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The current study revealed children’s view of the online games they play, the frequency and time spent on playing the games of their choice. Children prefer to play online games that have a certain theme: construction, logical, strategy. Female participants tend to prefer construction games (e.g., Minecraft) and male participants chose to play solo games where they are the main character in most cases. Logical and strategy type games are preferred by older children (10-11 years old). The children could also score the game by all the factors that the study used. They scored graphics, colors, characters, the action and the story among other visual characteristics of the game they chose to play. There was no correlation between gender/age and frequency of play time during the week. It would appear that with age the children tend to play less over a period of one week. Children prefer to have the role of a soldier/fighter when they chose to play followed by the role of leader or architect in terms of frequency. The results show that the children don’t have meaningful social interactions with other players online, even though some of them expressed that they would like some of their games to have more options for multiple players and exchange facilities provided in game. The majority of the children expressed a rather high level of opportunities for foreign language use in the game. This might be because most games are in English and children have the opportunity to either communicate with others or simply learn and exercise new terms in a foreign language while using the games menu, planning their strategies or level play. Almost none of the children considered that they have more friends since they started playing. The children either chose to play alone in the game, in teams with other people from other countries or simply with their current friends. Children’s emotional response to the games in question varies depending on the moment of the game. While in the game children express emotions of happiness, content and excitement, along with frustration and impatience. When losing a game almost half of the children express negative emotions (e.g., sadness, anger, disappointment). Some of the children also express positive emotions when feeling positive about the next time they will play also gives them a purpose for playing more and trying to win for “next time”. While considering the motivation for playing online games the children seem to care about their “friends” there, the action offered by the game, the logical aspect of the game and the skills they develop during the play. Like any games, online games provide a certain environment that looks more vivid to the imagination and offers plenty of opportunities for discovery.


The results of the study gave insight into certain levels of emotional and social interactions that the children have during online gaming. Virtual environments are created to give the user a certain level of emotional experience and while in the game this might seem as vivid as reality there is a trust that people and children can make the distinction between what is real and what is not real (Mousas et al., 2018). Being online has a particular influence on children who are more likely to see/hear inappropriate images/sounds which could impact them negatively (Staksrud et al., 2013). There is a considerable high chance of children being bullied when they have a public profile than children who don’t have an online presents. Preventing these types of actions can be made through correct information about the risks and threats that the online presents for the unadvised. To have an impact in the way children use the internet and online games, teachers and parents have to be prepared with honest answers and prevention methods tailored for each child. Considering the child starts using digital technology at a very young age his/hers every moment spent online and in online gaming has to be monitored to limit/avoid harmful information in reaching the child.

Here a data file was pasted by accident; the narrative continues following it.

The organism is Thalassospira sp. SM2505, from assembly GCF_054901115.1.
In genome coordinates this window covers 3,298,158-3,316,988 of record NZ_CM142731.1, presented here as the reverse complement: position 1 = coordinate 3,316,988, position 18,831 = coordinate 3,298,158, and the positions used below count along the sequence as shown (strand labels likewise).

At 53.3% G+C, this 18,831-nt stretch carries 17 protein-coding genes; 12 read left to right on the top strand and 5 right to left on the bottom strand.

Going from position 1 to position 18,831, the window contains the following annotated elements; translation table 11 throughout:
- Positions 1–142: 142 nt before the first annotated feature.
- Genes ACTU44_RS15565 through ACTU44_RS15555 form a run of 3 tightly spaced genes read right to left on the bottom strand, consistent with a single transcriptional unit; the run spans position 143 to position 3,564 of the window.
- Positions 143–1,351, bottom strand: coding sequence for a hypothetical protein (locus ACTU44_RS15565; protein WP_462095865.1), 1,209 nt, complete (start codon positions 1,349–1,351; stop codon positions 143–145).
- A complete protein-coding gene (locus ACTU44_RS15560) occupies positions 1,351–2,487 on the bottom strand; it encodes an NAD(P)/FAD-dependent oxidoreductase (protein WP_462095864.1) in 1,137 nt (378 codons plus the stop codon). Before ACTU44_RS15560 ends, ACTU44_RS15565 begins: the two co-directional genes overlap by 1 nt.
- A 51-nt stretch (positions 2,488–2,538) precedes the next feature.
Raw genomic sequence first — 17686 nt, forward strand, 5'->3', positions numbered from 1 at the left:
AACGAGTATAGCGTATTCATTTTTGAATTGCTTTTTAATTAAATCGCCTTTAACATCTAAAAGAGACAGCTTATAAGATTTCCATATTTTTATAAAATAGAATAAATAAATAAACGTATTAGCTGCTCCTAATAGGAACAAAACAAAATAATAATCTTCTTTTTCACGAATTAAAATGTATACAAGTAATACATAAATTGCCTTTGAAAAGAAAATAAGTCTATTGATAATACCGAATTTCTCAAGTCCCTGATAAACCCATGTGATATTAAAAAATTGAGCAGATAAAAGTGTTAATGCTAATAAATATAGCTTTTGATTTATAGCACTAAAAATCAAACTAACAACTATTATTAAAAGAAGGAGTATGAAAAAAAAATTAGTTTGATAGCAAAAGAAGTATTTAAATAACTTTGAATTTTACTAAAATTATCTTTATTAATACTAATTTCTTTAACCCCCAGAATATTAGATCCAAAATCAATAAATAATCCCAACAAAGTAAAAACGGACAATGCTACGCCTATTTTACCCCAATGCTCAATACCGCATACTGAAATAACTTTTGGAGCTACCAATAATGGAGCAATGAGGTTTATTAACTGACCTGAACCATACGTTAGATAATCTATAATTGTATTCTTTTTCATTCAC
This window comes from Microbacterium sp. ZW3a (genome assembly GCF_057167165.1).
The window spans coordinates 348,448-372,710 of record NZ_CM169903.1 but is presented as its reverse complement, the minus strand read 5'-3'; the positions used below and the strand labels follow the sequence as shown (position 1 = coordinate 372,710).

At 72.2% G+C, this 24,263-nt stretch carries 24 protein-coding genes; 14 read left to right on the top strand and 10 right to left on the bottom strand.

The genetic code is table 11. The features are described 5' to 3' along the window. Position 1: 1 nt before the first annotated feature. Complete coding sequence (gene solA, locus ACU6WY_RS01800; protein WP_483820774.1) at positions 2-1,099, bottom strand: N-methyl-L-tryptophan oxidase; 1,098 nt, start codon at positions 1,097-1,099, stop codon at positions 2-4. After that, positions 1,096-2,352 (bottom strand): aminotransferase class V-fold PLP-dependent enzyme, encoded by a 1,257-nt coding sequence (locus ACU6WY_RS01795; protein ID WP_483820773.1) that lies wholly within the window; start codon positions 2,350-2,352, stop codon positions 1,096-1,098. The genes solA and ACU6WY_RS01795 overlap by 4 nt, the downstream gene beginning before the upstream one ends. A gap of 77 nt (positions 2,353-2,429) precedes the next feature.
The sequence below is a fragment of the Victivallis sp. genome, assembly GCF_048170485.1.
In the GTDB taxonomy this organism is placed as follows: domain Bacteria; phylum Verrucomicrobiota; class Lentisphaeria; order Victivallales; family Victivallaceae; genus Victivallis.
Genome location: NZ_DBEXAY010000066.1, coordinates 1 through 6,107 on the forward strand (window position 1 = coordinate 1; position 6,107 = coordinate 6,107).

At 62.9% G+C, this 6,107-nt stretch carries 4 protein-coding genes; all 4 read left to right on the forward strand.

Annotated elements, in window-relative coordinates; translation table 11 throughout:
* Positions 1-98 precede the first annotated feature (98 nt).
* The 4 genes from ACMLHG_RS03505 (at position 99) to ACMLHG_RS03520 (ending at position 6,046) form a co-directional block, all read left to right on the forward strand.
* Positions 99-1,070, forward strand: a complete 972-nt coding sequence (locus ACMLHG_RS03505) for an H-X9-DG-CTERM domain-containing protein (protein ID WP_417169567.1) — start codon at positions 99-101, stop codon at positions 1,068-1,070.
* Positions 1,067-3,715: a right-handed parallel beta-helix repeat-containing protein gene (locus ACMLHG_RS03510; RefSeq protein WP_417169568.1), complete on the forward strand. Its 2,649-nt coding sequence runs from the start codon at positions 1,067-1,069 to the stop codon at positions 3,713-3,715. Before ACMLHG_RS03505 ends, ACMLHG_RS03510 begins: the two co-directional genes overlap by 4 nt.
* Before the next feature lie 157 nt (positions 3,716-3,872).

The authors would like to thank the children and parents from the classroom for their constant care, dedication and enthusiasm.


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31 March 2021

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Education, teacher, digital education, teacher education, childhood education, COVID-19, pandemic

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Simion, A., & Bănuț, M. (2021). Digital Technology Dimensions From The Perspective Of Socio-Emotional Development At School Children. In I. Albulescu, & N. Stan (Eds.), Education, Reflection, Development – ERD 2020, vol 104. European Proceedings of Social and Behavioural Sciences (pp. 324-333). European Publisher.